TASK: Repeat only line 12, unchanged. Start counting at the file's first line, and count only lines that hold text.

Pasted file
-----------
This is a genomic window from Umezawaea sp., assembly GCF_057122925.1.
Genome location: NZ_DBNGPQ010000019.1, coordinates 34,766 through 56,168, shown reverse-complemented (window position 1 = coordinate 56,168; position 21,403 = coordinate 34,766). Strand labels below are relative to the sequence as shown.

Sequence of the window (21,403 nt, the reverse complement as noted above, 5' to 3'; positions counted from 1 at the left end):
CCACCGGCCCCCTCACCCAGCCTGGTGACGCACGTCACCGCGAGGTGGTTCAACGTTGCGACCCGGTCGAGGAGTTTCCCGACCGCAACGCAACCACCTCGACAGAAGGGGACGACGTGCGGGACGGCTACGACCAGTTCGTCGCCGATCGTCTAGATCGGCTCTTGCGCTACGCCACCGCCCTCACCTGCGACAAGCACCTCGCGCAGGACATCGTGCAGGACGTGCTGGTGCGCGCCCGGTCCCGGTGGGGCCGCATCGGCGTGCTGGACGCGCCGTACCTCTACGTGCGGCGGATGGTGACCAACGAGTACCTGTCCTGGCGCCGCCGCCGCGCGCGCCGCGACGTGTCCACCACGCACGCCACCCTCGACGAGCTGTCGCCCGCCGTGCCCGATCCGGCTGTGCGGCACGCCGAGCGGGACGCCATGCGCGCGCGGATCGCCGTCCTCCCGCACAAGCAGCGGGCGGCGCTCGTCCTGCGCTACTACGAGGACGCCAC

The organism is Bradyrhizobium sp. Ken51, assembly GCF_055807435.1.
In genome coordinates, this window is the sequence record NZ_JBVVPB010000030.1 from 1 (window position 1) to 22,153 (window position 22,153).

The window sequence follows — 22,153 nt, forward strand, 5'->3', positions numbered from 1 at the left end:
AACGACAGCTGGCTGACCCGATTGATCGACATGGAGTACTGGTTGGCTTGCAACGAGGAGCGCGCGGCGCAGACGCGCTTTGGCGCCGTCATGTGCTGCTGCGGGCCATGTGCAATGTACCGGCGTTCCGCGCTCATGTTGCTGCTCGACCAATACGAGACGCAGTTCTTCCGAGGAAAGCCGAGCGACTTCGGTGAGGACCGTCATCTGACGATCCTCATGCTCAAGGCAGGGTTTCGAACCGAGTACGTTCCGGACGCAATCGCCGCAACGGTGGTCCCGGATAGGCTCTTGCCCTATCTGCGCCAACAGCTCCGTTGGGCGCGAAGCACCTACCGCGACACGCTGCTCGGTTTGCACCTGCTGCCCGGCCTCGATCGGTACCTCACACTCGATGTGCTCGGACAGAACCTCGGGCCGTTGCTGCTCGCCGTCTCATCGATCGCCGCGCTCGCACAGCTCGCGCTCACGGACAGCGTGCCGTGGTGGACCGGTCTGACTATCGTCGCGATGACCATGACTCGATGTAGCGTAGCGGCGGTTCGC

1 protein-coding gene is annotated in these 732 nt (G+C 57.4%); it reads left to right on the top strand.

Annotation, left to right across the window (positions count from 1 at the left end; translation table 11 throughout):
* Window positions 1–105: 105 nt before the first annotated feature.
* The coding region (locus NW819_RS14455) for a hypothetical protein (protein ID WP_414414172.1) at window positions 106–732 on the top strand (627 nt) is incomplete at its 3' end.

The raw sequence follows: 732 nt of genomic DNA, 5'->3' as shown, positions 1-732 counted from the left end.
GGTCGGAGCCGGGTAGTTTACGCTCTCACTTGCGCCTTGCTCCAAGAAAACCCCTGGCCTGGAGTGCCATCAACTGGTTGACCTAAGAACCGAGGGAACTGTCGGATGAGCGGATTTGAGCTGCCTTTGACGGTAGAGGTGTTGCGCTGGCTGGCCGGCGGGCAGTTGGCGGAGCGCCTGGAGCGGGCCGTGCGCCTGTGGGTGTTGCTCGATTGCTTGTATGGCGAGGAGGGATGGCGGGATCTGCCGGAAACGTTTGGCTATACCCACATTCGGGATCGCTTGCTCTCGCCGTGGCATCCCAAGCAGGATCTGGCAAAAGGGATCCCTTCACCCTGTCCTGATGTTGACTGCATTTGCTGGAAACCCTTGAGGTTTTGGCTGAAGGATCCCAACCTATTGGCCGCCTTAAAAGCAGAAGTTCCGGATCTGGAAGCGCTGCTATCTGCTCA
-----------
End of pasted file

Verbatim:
* The coding region (locus NW819_RS14455) for a hypothetical protein (protein ID WP_414414172.1) at window positions 106–732 on the top strand (627 nt) is incomplete at its 3' end.